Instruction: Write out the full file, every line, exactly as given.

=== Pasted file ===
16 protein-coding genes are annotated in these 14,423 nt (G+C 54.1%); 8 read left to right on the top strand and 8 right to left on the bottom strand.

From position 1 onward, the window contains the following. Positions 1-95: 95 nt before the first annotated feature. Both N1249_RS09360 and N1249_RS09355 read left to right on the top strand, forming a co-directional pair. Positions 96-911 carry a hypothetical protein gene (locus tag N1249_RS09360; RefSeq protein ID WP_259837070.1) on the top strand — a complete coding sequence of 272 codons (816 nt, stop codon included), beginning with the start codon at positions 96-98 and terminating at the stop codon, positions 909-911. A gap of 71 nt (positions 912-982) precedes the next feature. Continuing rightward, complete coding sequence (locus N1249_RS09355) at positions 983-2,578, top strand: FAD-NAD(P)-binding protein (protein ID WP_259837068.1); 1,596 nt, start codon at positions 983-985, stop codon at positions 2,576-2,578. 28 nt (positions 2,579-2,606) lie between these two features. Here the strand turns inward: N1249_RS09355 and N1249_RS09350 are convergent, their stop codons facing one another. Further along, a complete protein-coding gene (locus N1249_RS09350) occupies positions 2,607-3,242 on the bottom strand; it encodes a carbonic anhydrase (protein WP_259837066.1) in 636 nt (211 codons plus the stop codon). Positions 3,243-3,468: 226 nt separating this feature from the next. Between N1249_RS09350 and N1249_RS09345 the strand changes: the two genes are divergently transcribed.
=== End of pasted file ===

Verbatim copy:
16 protein-coding genes are annotated in these 14,423 nt (G+C 54.1%); 8 read left to right on the top strand and 8 right to left on the bottom strand.

From position 1 onward, the window contains the following. Positions 1-95: 95 nt before the first annotated feature. Both N1249_RS09360 and N1249_RS09355 read left to right on the top strand, forming a co-directional pair. Positions 96-911 carry a hypothetical protein gene (locus tag N1249_RS09360; RefSeq protein ID WP_259837070.1) on the top strand — a complete coding sequence of 272 codons (816 nt, stop codon included), beginning with the start codon at positions 96-98 and terminating at the stop codon, positions 909-911. A gap of 71 nt (positions 912-982) precedes the next feature. Continuing rightward, complete coding sequence (locus N1249_RS09355) at positions 983-2,578, top strand: FAD-NAD(P)-binding protein (protein ID WP_259837068.1); 1,596 nt, start codon at positions 983-985, stop codon at positions 2,576-2,578. 28 nt (positions 2,579-2,606) lie between these two features. Here the strand turns inward: N1249_RS09355 and N1249_RS09350 are convergent, their stop codons facing one another. Further along, a complete protein-coding gene (locus N1249_RS09350) occupies positions 2,607-3,242 on the bottom strand; it encodes a carbonic anhydrase (protein WP_259837066.1) in 636 nt (211 codons plus the stop codon). Positions 3,243-3,468: 226 nt separating this feature from the next. Between N1249_RS09350 and N1249_RS09345 the strand changes: the two genes are divergently transcribed.